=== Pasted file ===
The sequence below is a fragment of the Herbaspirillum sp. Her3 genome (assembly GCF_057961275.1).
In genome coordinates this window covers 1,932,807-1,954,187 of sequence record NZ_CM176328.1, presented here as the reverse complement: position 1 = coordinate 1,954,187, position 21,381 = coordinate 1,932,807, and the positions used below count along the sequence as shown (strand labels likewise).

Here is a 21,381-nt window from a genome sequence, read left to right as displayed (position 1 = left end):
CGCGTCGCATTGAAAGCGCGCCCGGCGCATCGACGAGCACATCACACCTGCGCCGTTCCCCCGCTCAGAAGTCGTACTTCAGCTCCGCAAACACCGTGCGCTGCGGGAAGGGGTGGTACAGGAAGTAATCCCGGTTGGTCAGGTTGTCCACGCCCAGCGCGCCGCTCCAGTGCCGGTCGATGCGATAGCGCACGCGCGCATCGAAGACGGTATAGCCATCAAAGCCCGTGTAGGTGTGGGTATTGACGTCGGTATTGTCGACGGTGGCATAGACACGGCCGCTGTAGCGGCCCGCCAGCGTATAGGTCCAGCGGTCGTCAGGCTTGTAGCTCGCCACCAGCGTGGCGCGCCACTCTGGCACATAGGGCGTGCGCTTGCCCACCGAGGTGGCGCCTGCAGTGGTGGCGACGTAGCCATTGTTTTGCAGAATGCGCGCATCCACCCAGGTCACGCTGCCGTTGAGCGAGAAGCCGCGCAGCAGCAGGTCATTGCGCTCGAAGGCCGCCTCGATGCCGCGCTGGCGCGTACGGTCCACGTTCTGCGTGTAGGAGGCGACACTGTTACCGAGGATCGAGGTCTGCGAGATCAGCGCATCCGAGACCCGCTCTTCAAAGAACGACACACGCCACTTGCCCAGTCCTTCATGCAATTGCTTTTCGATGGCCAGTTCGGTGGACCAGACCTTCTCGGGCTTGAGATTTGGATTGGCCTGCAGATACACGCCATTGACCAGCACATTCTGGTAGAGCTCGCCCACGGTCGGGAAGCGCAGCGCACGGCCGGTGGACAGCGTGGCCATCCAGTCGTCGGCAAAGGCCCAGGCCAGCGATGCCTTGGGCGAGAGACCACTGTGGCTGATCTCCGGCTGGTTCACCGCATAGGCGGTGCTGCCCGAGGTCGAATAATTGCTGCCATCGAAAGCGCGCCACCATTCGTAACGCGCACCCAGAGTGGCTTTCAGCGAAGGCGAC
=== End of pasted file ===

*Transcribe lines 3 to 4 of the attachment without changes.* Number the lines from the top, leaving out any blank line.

Here is a 21,381-nt window from a genome sequence, read left to right as displayed (position 1 = left end):
CGCGTCGCATTGAAAGCGCGCCCGGCGCATCGACGAGCACATCACACCTGCGCCGTTCCCCCGCTCAGAAGTCGTACTTCAGCTCCGCAAACACCGTGCGCTGCGGGAAGGGGTGGTACAGGAAGTAATCCCGGTTGGTCAGGTTGTCCACGCCCAGCGCGCCGCTCCAGTGCCGGTCGATGCGATAGCGCACGCGCGCATCGAAGACGGTATAGCCATCAAAGCCCGTGTAGGTGTGGGTATTGACGTCGGTATTGTCGACGGTGGCATAGACACGGCCGCTGTAGCGGCCCGCCAGCGTATAGGTCCAGCGGTCGTCAGGCTTGTAGCTCGCCACCAGCGTGGCGCGCCACTCTGGCACATAGGGCGTGCGCTTGCCCACCGAGGTGGCGCCTGCAGTGGTGGCGACGTAGCCATTGTTTTGCAGAATGCGCGCATCCACCCAGGTCACGCTGCCGTTGAGCGAGAAGCCGCGCAGCAGCAGGTCATTGCGCTCGAAGGCCGCCTCGATGCCGCGCTGGCGCGTACGGTCCACGTTCTGCGTGTAGGAGGCGACACTGTTACCGAGGATCGAGGTCTGCGAGATCAGCGCATCCGAGACCCGCTCTTCAAAGAACGACACACGCCACTTGCCCAGTCCTTCATGCAATTGCTTTTCGATGGCCAGTTCGGTGGACCAGACCTTCTCGGGCTTGAGATTTGGATTGGCCTGCAGATACACGCCATTGACCAGCACATTCTGGTAGAGCTCGCCCACGGTCGGGAAGCGCAGCGCACGGCCGGTGGACAGCGTGGCCATCCAGTCGTCGGCAAAGGCCCAGGCCAGCGATGCCTTGGGCGAGAGACCACTGTGGCTGATCTCCGGCTGGTTCACCGCATAGGCGGTGCTGCCCGAGGTCGAATAATTGCTGCCATCGAAAGCGCGCCACCATTCGTAACGCGCACCCAGAGTGGCTTTCAGCGAAGGCGAC